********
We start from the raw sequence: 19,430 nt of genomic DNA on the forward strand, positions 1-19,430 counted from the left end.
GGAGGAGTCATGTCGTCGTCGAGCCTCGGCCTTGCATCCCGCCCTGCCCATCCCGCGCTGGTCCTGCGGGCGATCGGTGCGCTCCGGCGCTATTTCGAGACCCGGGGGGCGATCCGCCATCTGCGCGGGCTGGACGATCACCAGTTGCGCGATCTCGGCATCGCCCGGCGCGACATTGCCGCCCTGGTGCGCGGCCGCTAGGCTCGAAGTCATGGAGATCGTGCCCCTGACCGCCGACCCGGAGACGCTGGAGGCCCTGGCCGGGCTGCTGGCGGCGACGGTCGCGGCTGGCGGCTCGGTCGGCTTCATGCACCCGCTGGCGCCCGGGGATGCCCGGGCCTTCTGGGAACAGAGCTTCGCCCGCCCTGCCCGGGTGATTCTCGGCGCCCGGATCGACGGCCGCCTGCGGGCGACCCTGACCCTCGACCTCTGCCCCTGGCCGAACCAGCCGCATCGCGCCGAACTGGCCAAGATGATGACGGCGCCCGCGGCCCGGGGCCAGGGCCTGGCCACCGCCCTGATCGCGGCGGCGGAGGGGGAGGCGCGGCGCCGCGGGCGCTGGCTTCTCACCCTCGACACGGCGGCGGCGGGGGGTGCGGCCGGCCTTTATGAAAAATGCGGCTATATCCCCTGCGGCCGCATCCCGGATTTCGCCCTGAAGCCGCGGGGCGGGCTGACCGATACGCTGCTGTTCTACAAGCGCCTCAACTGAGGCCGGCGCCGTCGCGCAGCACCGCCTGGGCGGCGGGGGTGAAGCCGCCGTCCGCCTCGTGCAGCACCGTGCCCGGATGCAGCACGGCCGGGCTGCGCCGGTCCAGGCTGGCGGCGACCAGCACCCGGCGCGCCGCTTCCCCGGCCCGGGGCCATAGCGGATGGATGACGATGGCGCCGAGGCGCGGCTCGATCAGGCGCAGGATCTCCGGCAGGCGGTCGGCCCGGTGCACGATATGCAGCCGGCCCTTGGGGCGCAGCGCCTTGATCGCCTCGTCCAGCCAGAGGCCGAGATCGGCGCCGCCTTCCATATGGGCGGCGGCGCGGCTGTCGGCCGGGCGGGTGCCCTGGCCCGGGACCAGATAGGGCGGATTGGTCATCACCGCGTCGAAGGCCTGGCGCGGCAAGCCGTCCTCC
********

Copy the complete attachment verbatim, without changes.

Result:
We start from the raw sequence: 19,430 nt of genomic DNA on the forward strand, positions 1-19,430 counted from the left end.
GGAGGAGTCATGTCGTCGTCGAGCCTCGGCCTTGCATCCCGCCCTGCCCATCCCGCGCTGGTCCTGCGGGCGATCGGTGCGCTCCGGCGCTATTTCGAGACCCGGGGGGCGATCCGCCATCTGCGCGGGCTGGACGATCACCAGTTGCGCGATCTCGGCATCGCCCGGCGCGACATTGCCGCCCTGGTGCGCGGCCGCTAGGCTCGAAGTCATGGAGATCGTGCCCCTGACCGCCGACCCGGAGACGCTGGAGGCCCTGGCCGGGCTGCTGGCGGCGACGGTCGCGGCTGGCGGCTCGGTCGGCTTCATGCACCCGCTGGCGCCCGGGGATGCCCGGGCCTTCTGGGAACAGAGCTTCGCCCGCCCTGCCCGGGTGATTCTCGGCGCCCGGATCGACGGCCGCCTGCGGGCGACCCTGACCCTCGACCTCTGCCCCTGGCCGAACCAGCCGCATCGCGCCGAACTGGCCAAGATGATGACGGCGCCCGCGGCCCGGGGCCAGGGCCTGGCCACCGCCCTGATCGCGGCGGCGGAGGGGGAGGCGCGGCGCCGCGGGCGCTGGCTTCTCACCCTCGACACGGCGGCGGCGGGGGGTGCGGCCGGCCTTTATGAAAAATGCGGCTATATCCCCTGCGGCCGCATCCCGGATTTCGCCCTGAAGCCGCGGGGCGGGCTGACCGATACGCTGCTGTTCTACAAGCGCCTCAACTGAGGCCGGCGCCGTCGCGCAGCACCGCCTGGGCGGCGGGGGTGAAGCCGCCGTCCGCCTCGTGCAGCACCGTGCCCGGATGCAGCACGGCCGGGCTGCGCCGGTCCAGGCTGGCGGCGACCAGCACCCGGCGCGCCGCTTCCCCGGCCCGGGGCCATAGCGGATGGATGACGATGGCGCCGAGGCGCGGCTCGATCAGGCGCAGGATCTCCGGCAGGCGGTCGGCCCGGTGCACGATATGCAGCCGGCCCTTGGGGCGCAGCGCCTTGATCGCCTCGTCCAGCCAGAGGCCGAGATCGGCGCCGCCTTCCATATGGGCGGCGGCGCGGCTGTCGGCCGGGCGGGTGCCCTGGCCCGGGACCAGATAGGGCGGATTGGTCATCACCGCGTCGAAGGCCTGGCGCGGCAAGCCGTCCTCC